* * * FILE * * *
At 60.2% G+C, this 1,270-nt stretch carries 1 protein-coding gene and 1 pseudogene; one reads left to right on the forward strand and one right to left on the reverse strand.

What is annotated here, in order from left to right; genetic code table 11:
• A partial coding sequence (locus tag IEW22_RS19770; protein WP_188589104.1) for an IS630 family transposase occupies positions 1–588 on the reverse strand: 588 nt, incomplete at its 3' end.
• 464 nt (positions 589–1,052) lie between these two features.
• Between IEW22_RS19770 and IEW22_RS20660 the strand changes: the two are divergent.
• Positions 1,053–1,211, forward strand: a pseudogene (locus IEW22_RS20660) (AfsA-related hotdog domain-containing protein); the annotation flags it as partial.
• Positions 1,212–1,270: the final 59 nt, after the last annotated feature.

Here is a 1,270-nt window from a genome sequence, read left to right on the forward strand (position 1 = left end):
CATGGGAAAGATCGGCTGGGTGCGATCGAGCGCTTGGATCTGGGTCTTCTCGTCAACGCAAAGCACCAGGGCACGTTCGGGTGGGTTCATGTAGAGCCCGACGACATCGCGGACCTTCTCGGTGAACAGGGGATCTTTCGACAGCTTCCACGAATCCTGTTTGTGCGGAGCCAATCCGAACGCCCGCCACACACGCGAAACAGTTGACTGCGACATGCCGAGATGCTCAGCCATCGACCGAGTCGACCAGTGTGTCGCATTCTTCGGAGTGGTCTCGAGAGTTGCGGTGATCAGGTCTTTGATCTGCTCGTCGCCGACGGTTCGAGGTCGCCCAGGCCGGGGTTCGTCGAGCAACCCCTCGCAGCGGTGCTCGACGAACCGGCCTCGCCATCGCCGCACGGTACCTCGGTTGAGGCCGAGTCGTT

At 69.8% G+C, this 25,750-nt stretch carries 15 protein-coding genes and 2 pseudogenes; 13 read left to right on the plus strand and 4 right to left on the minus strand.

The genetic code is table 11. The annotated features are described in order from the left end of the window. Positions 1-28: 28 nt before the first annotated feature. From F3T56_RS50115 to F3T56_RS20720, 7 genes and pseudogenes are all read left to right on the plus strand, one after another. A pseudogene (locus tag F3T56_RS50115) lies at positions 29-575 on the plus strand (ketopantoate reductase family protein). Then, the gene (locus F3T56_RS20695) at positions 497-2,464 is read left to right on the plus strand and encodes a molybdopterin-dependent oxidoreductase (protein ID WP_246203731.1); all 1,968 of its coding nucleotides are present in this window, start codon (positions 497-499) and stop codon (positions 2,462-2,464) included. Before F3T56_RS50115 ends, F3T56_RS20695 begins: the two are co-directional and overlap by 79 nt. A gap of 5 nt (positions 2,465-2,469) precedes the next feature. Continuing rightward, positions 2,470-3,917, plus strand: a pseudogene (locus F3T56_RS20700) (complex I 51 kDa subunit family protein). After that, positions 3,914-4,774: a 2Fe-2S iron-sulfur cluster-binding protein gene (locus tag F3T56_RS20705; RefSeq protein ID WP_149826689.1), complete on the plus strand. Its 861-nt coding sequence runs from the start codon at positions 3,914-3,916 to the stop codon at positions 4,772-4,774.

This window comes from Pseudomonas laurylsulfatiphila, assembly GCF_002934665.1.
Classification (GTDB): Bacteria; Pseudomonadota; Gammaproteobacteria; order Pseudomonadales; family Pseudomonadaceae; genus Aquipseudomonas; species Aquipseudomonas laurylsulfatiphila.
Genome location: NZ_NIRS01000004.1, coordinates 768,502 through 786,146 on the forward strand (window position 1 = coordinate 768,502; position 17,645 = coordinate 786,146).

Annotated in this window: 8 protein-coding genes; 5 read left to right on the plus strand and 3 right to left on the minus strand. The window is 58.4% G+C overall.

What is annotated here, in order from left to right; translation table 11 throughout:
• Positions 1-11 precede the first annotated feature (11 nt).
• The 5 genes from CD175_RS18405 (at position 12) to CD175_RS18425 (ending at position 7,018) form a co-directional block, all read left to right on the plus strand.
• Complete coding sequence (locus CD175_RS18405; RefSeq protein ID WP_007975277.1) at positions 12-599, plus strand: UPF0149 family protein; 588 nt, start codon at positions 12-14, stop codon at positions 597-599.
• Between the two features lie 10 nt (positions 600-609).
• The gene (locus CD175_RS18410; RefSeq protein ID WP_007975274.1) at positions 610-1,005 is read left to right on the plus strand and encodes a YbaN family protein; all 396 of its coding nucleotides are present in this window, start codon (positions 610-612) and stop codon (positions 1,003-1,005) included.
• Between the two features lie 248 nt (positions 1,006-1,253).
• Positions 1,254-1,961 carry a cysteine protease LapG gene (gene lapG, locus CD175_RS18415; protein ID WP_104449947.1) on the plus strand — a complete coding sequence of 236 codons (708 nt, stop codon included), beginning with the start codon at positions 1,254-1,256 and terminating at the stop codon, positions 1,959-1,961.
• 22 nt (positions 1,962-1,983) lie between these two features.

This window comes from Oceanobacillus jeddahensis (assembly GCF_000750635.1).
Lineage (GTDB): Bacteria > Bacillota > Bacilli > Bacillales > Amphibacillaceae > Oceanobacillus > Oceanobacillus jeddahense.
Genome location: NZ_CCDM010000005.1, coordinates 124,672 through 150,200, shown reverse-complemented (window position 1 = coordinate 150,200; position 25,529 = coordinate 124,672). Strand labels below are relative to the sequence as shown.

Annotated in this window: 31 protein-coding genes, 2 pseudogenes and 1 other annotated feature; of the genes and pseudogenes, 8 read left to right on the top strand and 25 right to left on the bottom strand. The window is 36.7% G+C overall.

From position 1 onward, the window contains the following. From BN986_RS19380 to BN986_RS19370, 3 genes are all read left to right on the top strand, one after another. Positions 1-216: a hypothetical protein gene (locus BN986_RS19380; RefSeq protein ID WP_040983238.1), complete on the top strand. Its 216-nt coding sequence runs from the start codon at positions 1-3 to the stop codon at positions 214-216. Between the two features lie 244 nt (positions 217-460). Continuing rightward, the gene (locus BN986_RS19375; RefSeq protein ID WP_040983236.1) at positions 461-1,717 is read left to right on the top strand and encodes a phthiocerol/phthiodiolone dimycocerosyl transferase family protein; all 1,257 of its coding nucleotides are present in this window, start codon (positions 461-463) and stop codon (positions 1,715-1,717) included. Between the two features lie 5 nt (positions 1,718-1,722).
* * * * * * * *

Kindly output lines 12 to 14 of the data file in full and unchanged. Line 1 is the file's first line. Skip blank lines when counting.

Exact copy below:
This window comes from Pseudomonas laurylsulfatiphila, assembly GCF_002934665.1.
Classification (GTDB): Bacteria; Pseudomonadota; Gammaproteobacteria; order Pseudomonadales; family Pseudomonadaceae; genus Aquipseudomonas; species Aquipseudomonas laurylsulfatiphila.
Genome location: NZ_NIRS01000004.1, coordinates 768,502 through 786,146 on the forward strand (window position 1 = coordinate 768,502; position 17,645 = coordinate 786,146).